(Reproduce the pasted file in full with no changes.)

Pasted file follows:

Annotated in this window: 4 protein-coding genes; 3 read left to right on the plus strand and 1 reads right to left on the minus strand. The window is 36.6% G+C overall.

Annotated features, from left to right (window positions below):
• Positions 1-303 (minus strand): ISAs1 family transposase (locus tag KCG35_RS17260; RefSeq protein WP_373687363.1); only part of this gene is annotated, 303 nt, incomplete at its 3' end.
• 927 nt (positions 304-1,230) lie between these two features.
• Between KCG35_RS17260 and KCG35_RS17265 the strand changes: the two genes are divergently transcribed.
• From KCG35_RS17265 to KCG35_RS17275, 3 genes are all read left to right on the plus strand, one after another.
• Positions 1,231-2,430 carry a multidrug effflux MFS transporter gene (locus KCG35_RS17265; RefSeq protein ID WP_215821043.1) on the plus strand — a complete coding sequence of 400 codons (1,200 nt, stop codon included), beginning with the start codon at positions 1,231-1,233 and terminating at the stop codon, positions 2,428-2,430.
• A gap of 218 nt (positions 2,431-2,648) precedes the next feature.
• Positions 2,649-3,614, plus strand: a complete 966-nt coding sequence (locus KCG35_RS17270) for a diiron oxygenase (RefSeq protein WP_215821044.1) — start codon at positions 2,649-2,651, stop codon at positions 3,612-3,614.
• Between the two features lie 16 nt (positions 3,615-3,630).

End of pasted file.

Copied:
Annotated in this window: 4 protein-coding genes; 3 read left to right on the plus strand and 1 reads right to left on the minus strand. The window is 36.6% G+C overall.

Annotated features, from left to right (window positions below):
• Positions 1-303 (minus strand): ISAs1 family transposase (locus tag KCG35_RS17260; RefSeq protein WP_373687363.1); only part of this gene is annotated, 303 nt, incomplete at its 3' end.
• 927 nt (positions 304-1,230) lie between these two features.
• Between KCG35_RS17260 and KCG35_RS17265 the strand changes: the two genes are divergently transcribed.
• From KCG35_RS17265 to KCG35_RS17275, 3 genes are all read left to right on the plus strand, one after another.
• Positions 1,231-2,430 carry a multidrug effflux MFS transporter gene (locus KCG35_RS17265; RefSeq protein ID WP_215821043.1) on the plus strand — a complete coding sequence of 400 codons (1,200 nt, stop codon included), beginning with the start codon at positions 1,231-1,233 and terminating at the stop codon, positions 2,428-2,430.
• A gap of 218 nt (positions 2,431-2,648) precedes the next feature.
• Positions 2,649-3,614, plus strand: a complete 966-nt coding sequence (locus KCG35_RS17270) for a diiron oxygenase (RefSeq protein WP_215821044.1) — start codon at positions 2,649-2,651, stop codon at positions 3,612-3,614.
• Between the two features lie 16 nt (positions 3,615-3,630).